or when combined with other substances, especially alcohol. One example is the high-profile case of singer Demi Lovato, who was rushed to Cedars Sinai Medical Center last July after she was found unresponsive in her Hollywood Hills home. LACFD paramedics administered Narcan to the then 25-yearold pop star, reviving her prior to transport. It was believed at the time that she had ODed on oxy that may have been laced with Fentanyl. As a drug 80 to 100 times more potent than heroin, Fentanyl may be classified as a weapon of mass destruction. “Fentanyl’s high toxicity and increasing availability are attractive to threat actors seeking nonconventional materials for a chemical weapons attack,” Assistant Secretary James F. McDonnell, Department of Homeland Security, wrote in a Feb. 22, 2019 internal memo to senior DHS and Defense Department officials asking them to consider classifying Fentanyl as a weapon of mass destruction. In Nov. 2018, DEA Acting Administrator Uttam Dhillon announced results of the National Drug Threat Assessment that outlined the threats posed to the U.S. by domestic and international drug trafficking and the abuse of illicit drugs. “Of all opioids, the abuse of illicit fentanyl and other synthetic opioids has led to the greatest number of deaths in the United States,” the report said. “Fentanyl is increasingly available in the form of counterfeit prescription pills marketed for illicit street sales, and also sold by traffickers on its own, without the presence of other drugs.” On March 29, the editorial board of the Los Angeles Times took aim at the Trump administration’s diverting billions of dollars away from the opioid crisis. “In 2017, the most recent year for which we have good data, more than 70,000 Americans died from drug overdoses,” The Times wrote. “Nearly 50,000 of those deaths involved opioids. New government data released this month show that a key driver of the overdose deaths in the last few years has been the spread of fentanyl, a synthetic opioid that has been mixed in with heroin and other illicit drugs. Extraordinarily potent, fentanyl is killing unwitting users in rapidly growing numbers.”

Fentanyl test strip Image from dancesafe.org

This prompted the West Hollywood City Council to vote on April 15 to proactively engage in “harm reduction” by making available Fentanyl test strips available to combat the problem.

“It’s important to target the casual user, as well as the addicts,” West Hollywood City Councilmember John Duran tells the Los Angeles Blade. “In the 1980s, I was legal counsel to Clean Needles Now, part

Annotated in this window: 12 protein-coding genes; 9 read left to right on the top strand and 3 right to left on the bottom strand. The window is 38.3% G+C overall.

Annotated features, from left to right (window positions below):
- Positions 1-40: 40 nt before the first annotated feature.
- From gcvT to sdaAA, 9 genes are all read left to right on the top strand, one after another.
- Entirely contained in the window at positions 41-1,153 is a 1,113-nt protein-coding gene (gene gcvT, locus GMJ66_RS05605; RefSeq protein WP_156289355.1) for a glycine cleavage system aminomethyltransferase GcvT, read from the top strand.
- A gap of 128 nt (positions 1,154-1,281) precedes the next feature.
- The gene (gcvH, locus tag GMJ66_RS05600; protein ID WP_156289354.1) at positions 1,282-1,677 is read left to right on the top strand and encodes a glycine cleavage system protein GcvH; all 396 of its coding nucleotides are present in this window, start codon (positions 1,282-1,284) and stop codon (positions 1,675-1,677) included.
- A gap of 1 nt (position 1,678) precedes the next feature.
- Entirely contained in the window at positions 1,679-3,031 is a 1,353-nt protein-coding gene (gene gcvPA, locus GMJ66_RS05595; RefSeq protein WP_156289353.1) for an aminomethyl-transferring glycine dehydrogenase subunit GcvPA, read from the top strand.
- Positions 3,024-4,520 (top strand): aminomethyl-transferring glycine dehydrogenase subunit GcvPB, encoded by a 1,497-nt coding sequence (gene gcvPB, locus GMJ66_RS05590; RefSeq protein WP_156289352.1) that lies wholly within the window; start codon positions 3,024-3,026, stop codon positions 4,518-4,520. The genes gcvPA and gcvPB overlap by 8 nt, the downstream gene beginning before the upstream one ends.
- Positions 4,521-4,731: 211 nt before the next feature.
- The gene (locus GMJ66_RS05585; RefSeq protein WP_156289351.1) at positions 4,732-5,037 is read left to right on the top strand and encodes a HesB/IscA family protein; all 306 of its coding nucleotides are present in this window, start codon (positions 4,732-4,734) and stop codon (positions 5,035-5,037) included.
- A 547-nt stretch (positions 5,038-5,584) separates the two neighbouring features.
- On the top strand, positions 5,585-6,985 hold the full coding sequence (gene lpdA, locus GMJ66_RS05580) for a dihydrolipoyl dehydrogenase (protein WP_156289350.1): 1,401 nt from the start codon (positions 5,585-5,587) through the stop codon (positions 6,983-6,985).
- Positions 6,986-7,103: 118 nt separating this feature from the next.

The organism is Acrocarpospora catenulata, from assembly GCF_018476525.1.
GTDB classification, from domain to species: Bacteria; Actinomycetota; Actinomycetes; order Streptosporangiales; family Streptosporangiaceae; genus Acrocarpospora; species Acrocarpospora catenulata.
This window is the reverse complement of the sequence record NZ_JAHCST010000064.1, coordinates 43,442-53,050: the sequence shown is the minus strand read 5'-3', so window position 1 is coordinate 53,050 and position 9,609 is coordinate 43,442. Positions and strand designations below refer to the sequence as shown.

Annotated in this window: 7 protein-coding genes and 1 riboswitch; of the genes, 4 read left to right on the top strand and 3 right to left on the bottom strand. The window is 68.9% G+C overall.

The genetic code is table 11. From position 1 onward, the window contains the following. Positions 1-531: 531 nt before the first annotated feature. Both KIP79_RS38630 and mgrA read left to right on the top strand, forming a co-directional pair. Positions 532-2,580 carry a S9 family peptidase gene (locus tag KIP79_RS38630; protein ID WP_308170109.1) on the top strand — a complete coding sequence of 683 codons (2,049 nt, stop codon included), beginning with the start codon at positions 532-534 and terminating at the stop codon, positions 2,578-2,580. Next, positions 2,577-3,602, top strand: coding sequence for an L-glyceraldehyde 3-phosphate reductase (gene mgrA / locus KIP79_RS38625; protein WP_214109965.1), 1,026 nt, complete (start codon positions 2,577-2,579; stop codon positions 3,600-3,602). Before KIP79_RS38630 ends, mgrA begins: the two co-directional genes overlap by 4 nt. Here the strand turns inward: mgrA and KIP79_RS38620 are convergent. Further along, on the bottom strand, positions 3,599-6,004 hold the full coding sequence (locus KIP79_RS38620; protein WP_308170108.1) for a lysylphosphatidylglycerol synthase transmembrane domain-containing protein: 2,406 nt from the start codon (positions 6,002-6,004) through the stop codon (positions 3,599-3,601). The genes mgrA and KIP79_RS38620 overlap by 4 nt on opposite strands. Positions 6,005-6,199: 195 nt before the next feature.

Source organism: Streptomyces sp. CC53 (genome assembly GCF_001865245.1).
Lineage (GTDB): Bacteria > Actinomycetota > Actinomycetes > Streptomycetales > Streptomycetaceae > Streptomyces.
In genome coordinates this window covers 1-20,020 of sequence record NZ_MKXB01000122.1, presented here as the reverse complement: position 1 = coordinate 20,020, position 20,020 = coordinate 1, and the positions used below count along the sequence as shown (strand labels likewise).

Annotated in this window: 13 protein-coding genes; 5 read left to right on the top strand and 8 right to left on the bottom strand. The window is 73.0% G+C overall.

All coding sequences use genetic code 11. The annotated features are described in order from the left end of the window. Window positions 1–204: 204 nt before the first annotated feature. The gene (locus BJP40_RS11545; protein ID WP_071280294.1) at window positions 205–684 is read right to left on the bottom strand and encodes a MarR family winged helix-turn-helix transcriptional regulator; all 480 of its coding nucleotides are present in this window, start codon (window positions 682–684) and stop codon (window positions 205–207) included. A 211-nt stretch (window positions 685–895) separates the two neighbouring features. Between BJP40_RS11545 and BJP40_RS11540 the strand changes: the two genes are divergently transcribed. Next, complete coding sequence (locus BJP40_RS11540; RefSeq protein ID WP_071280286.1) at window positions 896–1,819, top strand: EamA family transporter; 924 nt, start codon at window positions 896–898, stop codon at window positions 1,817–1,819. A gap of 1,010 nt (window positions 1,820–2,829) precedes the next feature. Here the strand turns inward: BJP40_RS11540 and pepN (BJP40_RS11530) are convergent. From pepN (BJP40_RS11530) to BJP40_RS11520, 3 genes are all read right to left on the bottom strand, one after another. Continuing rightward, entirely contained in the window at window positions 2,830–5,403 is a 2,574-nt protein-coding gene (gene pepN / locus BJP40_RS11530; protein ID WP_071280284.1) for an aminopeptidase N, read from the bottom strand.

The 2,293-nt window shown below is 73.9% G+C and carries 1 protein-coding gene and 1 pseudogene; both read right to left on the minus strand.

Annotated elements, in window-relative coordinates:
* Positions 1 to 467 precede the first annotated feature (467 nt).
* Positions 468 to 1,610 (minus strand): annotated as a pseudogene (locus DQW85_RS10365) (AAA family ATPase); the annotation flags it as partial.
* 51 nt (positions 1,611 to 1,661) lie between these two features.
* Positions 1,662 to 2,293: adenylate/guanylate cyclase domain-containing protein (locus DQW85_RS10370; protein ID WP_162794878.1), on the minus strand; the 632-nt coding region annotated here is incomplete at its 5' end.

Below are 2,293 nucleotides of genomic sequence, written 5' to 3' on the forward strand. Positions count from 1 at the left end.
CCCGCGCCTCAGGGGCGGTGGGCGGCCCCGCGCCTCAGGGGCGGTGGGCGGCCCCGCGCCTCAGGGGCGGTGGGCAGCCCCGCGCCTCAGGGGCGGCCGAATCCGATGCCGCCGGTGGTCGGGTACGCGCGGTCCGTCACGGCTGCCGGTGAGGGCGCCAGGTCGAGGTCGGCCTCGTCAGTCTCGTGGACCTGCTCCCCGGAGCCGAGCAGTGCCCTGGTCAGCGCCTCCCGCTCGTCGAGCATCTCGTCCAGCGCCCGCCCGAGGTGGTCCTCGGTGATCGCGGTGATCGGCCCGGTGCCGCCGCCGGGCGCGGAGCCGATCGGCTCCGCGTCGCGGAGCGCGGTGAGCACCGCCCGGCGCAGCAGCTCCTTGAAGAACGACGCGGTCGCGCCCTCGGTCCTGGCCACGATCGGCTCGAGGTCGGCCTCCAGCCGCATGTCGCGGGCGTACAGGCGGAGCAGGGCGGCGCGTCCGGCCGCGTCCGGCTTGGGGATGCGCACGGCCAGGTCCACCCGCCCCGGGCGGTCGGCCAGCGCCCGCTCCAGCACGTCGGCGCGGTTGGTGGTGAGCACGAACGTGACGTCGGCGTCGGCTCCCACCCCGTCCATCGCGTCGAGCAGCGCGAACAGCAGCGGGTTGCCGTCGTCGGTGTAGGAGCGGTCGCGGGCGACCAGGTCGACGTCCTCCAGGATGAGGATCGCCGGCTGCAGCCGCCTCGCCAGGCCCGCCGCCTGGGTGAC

of the efforts by ACT UP/LA to help in the prevention of spreading HIV.” Harm Reduction is “a much needed step in to addressing these deaths caused by Fentanyl-related overdoses,” he added. “We are doing this because WeHo is a hub for the LGBTQ community. This is a real public health emergency that has significant impact on the 40% of our population who are LGBT,” he said. “People who are using—whether at a party or an event like the upcoming White Party or hook-ups on Grindr or other social events. They’re not expecting to use and then die,” Duran says. “We need to inform people as to the real dangers. They need to understand that even their casual party use can be lethal.” Rizzo concurs. “With a 45-second intervention rate, the only defense is to test the product before you use it.” Fentanyl Test Strips are available in every Center department and in all satellite locations, including Center WEHO. The City of WeHo recently gave the Center a grant for more test strips and this year the Center will do outreach at every Pride event. “We would like people to stock up before they attend these events and have them available for themselves or for friends who may choose to party,” Rizzo says. “If you do choose to party...party safer.” Even deadlier than Fentanyl is carfentanil, one hit of the drug the size of a speck of dust can kill, the DEA reports. “The DEA in San Diego County has issued an alert after three people have suffered documented fatal overdoses from a new form of the drug Fentanyl know as carfentanil,” CBS13 in Sacramento reported April 16. “It would only take 2 mg of the drug to cause a deadly overdose. Meanwhile, it would only take .02 mg of carfentanil to have the same fatal results.” This synthetic drug is so fast-acting it not only attacks the brain stem to interrupt breathing but also rapidly closes the esophagus so even Narcon might fail to act in time. The bottom line: freedom loving gay partiers these days must become as vigilant about their drugs as they are about scoping out the exits at a crowded gay bar. For more information about Fentanyl and the addiction services offered at the Center, please call 323-993-7448.